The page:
I’m going out to eat at Sweet Tomato with my family and I’m really nervous that it will be awkward and yeah ;_;
The thing is about Eating Disorders..
You dont know how bad you are..until you try to stop.. or even consider stopping and in that very moment your chest tightens up in pure panic and the only thought you have is ‘no.. not yet’.
(Source: royal-gore, via redefiningolivia-deactivated201)
Things not to say to me while I’m eating:
- That’s a lot of food
- That’s not enough food
- You’re going to eat all of that???!??
- That looks gross
- That’s not healthy
- That looks healthy
- That’s disgusting
- Why are you eating that?
- I’m glad you’re eating more
In case you didn’t understand, DON’T MENTION ANYTHING ABOUT MY EATING/FOOD/INTAKE WHETHER IT BE POSITIVE OR NEGATIVE I DON’T WANT TO HEAR IT.
(Source: raeoflove, via florissante-toujours)
You look healthy.
And by that I don’t mean you look fat.
I mean your face isn’t grey any more, the circles under your eyes aren’t so dark. Your lips aren’t cracked and dry and your hair isn’t thinning and brittle. I mean you seem more focused when I talk to you, You actually look at me and listen rather than being so unable to stay still or think about anything other than your illness that your eyes dart around the room and you nod manically the whole time I’m speaking. You seem calmer, stiller, quieter. You’re easier to have a joke with and you take things on board much more than you used to.
I mean you laugh now, you’re less serious. There’s life about you, it’s in your eyes and your smile, it’s in the way you speak and even in the way you go about your daily tasks.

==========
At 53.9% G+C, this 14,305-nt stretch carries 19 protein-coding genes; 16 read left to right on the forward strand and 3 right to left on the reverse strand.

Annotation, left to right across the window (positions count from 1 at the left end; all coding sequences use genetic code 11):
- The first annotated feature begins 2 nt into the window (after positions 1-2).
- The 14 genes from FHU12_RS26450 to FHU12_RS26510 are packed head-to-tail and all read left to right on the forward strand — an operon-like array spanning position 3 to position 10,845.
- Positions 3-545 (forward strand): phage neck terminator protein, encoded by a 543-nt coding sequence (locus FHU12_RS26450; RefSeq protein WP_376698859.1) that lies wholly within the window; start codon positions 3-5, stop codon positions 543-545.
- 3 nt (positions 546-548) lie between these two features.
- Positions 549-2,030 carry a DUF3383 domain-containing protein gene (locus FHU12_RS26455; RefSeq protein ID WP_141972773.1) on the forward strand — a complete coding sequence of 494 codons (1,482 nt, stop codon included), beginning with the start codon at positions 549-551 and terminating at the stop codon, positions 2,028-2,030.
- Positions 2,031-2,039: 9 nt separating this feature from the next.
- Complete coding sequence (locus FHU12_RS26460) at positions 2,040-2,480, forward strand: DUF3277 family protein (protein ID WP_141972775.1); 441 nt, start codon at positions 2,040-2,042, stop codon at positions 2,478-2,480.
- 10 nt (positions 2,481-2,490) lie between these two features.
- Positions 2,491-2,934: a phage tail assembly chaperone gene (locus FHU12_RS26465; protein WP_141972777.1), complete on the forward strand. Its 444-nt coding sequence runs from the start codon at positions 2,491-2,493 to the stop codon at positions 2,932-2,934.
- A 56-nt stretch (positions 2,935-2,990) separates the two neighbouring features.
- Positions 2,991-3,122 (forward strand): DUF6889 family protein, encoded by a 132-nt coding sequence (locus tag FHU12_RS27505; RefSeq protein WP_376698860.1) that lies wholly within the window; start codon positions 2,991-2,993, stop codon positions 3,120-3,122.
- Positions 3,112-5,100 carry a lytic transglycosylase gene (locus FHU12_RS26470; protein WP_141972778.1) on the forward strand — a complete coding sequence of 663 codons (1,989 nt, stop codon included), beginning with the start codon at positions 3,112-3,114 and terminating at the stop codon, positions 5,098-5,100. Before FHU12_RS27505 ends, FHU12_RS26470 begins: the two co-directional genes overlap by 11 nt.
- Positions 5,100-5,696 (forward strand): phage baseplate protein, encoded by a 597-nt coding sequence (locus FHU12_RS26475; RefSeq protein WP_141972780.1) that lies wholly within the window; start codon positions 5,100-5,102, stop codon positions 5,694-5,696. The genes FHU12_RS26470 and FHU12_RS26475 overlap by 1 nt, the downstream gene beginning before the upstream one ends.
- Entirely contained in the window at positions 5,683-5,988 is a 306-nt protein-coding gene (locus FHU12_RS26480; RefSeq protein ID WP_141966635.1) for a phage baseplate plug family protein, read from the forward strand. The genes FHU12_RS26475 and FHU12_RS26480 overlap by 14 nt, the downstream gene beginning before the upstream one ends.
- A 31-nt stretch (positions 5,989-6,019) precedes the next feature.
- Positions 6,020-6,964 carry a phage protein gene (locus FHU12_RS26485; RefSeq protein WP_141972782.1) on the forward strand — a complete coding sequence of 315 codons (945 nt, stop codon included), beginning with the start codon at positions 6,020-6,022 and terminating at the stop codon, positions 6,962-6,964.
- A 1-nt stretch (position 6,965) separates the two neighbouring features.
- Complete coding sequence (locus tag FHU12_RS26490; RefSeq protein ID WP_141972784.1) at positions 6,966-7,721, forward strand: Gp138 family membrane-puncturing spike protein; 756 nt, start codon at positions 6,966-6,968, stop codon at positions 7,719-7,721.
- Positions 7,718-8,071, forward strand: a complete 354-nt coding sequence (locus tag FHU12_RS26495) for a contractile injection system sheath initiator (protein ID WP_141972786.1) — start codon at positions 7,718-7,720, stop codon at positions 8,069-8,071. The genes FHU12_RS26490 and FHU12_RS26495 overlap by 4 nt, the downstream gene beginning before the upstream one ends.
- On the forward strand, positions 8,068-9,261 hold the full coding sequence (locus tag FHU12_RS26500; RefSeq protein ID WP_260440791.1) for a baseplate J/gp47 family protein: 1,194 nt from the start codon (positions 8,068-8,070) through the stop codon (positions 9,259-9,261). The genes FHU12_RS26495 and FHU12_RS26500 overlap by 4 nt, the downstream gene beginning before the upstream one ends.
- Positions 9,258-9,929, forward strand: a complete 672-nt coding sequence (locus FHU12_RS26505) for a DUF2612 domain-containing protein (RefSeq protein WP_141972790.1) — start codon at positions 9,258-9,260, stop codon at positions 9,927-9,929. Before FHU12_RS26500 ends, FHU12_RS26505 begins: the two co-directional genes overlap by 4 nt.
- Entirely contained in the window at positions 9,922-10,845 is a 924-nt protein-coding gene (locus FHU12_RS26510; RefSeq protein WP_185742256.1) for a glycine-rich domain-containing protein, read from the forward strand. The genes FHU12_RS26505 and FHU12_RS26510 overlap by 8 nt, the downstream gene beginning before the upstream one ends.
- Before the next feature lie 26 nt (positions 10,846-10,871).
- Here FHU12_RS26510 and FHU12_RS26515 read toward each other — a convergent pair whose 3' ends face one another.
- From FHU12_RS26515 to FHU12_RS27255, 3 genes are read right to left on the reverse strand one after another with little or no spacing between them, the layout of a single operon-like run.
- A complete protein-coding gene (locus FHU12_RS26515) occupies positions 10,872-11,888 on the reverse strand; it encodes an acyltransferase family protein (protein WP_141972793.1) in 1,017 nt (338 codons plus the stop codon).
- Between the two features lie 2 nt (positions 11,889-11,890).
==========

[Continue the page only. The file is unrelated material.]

You look healthy. You look happy. It really, really suits you.
Really needed to post this right now. This is the only thing that ever helps me get even a little bit into wise mind about how I look. (via foreveralotus
I don’t think people realize, when they’re just getting started on an eating disorder or even when they’re in the grip of one, that it is not something that you just “get over.” For the vast majority of eating-disordered people, it is something that will haunt you for the rest of your life. You may change your behavior, change your beliefs about yourself and your body, give up that particular way of coping in the world. You may learn, as I have, that you would rather be a human than a human’s thin shell. You may get well. But you never forget.
Marya Hornbacher, Wasted: A Memoir of Anorexia and Bulimia
(Source: everythings-n0t-fine, via emptysouul-deactivated20140223)
Do not look at yourself with disgust, you are a gift to this earth. You are beautiful, you are a light, an energy, an essence. You are nature herself.
(Source: purplebuddhaproject, via floraliris)
How Your Memory Rewrites the Past
Your memory is a wily time traveler, plucking fragments of the present and inserting them into the past, reports a new Northwestern Medicine® study. In terms of accuracy, it’s no video camera.
Rather, the memory rewrites the past with current information, updating your recollections with new…
I don’t like the cold because then I have to wear multiple layers of clothes and so much clothing makes me feel fat.
(Source: gravi-tas, via florissante-toujours)
What you are doing to yourself is more unhealthy than any “bad” food you think there is.
My amazing dietician (via kidsontherunn
I was angry, so I went for a run. And things got better.
I was confused, so I went for a run. And things got better.
I was exhausted, so I went for a run. And things got better.
I was lost, unsure, empty, afraid. Certain that whatever was left of my sanity had snapped, had come untethered and floated away, to a place so high and remote that I would never see it again, and that even if I did, I wouldn’t recognize it.
So I went for a run. And things got better.
I felt like things could not possibly get worse, so I went for a run. And things got better.
(Another time, I felt like things could not get much better. I went for a run. Things got much better.)
After enough miles, over enough runs and enough years, I realized: No matter what, no matter when, or where, or why, I can find my shoes and go for a run and things will get better.
And that realization? Just knowing that?
It made things better.
Mark Remy, Runners World
(Source: gotrkc, via tobefre-ed)